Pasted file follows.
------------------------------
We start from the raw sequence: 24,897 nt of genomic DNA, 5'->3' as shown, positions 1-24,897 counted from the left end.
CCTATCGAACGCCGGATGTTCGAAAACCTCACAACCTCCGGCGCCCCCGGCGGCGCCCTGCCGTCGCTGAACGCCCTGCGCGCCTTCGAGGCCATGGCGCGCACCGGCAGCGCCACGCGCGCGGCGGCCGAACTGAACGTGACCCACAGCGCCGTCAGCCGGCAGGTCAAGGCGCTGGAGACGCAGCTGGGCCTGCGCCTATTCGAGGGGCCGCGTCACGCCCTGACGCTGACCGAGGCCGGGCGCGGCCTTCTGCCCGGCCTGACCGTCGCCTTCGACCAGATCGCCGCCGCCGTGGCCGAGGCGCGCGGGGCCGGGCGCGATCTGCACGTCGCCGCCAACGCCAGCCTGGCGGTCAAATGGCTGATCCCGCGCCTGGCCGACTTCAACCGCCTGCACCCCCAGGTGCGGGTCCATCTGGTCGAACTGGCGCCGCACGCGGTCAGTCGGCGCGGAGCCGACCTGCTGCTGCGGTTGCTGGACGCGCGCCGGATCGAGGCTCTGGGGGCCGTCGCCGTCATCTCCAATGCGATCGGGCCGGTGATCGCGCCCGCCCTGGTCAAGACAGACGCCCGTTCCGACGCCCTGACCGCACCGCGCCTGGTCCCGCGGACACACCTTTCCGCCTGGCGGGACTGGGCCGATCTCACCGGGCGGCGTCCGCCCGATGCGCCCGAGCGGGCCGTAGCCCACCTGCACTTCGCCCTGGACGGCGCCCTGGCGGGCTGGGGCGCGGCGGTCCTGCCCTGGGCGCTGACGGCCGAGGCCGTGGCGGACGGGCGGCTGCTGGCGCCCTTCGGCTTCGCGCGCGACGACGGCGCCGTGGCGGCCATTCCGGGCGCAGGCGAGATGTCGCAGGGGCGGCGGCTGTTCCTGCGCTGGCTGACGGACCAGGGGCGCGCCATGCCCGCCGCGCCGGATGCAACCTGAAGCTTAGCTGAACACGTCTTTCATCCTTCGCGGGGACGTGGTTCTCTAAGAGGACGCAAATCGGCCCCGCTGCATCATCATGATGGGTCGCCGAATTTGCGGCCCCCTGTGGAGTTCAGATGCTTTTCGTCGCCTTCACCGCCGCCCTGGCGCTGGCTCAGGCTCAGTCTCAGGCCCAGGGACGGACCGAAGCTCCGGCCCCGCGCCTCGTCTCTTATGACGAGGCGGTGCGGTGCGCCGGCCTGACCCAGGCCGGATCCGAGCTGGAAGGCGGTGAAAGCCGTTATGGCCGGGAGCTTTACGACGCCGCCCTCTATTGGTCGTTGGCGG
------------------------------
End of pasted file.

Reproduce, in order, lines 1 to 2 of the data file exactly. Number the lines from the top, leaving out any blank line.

We start from the raw sequence: 24,897 nt of genomic DNA, 5'->3' as shown, positions 1-24,897 counted from the left end.
CCTATCGAACGCCGGATGTTCGAAAACCTCACAACCTCCGGCGCCCCCGGCGGCGCCCTGCCGTCGCTGAACGCCCTGCGCGCCTTCGAGGCCATGGCGCGCACCGGCAGCGCCACGCGCGCGGCGGCCGAACTGAACGTGACCCACAGCGCCGTCAGCCGGCAGGTCAAGGCGCTGGAGACGCAGCTGGGCCTGCGCCTATTCGAGGGGCCGCGTCACGCCCTGACGCTGACCGAGGCCGGGCGCGGCCTTCTGCCCGGCCTGACCGTCGCCTTCGACCAGATCGCCGCCGCCGTGGCCGAGGCGCGCGGGGCCGGGCGCGATCTGCACGTCGCCGCCAACGCCAGCCTGGCGGTCAAATGGCTGATCCCGCGCCTGGCCGACTTCAACCGCCTGCACCCCCAGGTGCGGGTCCATCTGGTCGAACTGGCGCCGCACGCGGTCAGTCGGCGCGGAGCCGACCTGCTGCTGCGGTTGCTGGACGCGCGCCGGATCGAGGCTCTGGGGGCCGTCGCCGTCATCTCCAATGCGATCGGGCCGGTGATCGCGCCCGCCCTGGTCAAGACAGACGCCCGTTCCGACGCCCTGACCGCACCGCGCCTGGTCCCGCGGACACACCTTTCCGCCTGGCGGGACTGGGCCGATCTCACCGGGCGGCGTCCGCCCGATGCGCCCGAGCGGGCCGTAGCCCACCTGCACTTCGCCCTGGACGGCGCCCTGGCGGGCTGGGGCGCGGCGGTCCTGCCCTGGGCGCTGACGGCCGAGGCCGTGGCGGACGGGCGGCTGCTGGCGCCCTTCGGCTTCGCGCGCGACGACGGCGCCGTGGCGGCCATTCCGGGCGCAGGCGAGATGTCGCAGGGGCGGCGGCTGTTCCTGCGCTGGCTGACGGACCAGGGGCGCGCCATGCCCGCCGCGCCGGATGCAACCTGAAGCTTAGCTGAACACGTCTTTCATCCTTCGCGGGGACGTGGTTCTCTAAGAGGACGCAAATCGGCCCCGCTGCATCATCATGATGGGTCGCCGAATTTGCGGCCCCCTGTGGAGTTCAGATGCTTTTCGTCGCCTTCACCGCCGCCCTGGCGCTGGCTCAGGCTCAGTCTCAGGCCCAGGGACGGACCGAAGCTCCGGCCCCGCGCCTCGTCTCTTATGACGAGGCGGTGCGGTGCGCCGGCCTGACCCAGGCCGGATCCGAGCTGGAAGGCGGTGAAAGCCGTTATGGCCGGGAGCTTTACGACGCCGCCCTCTATTGGTCGTTGGCGG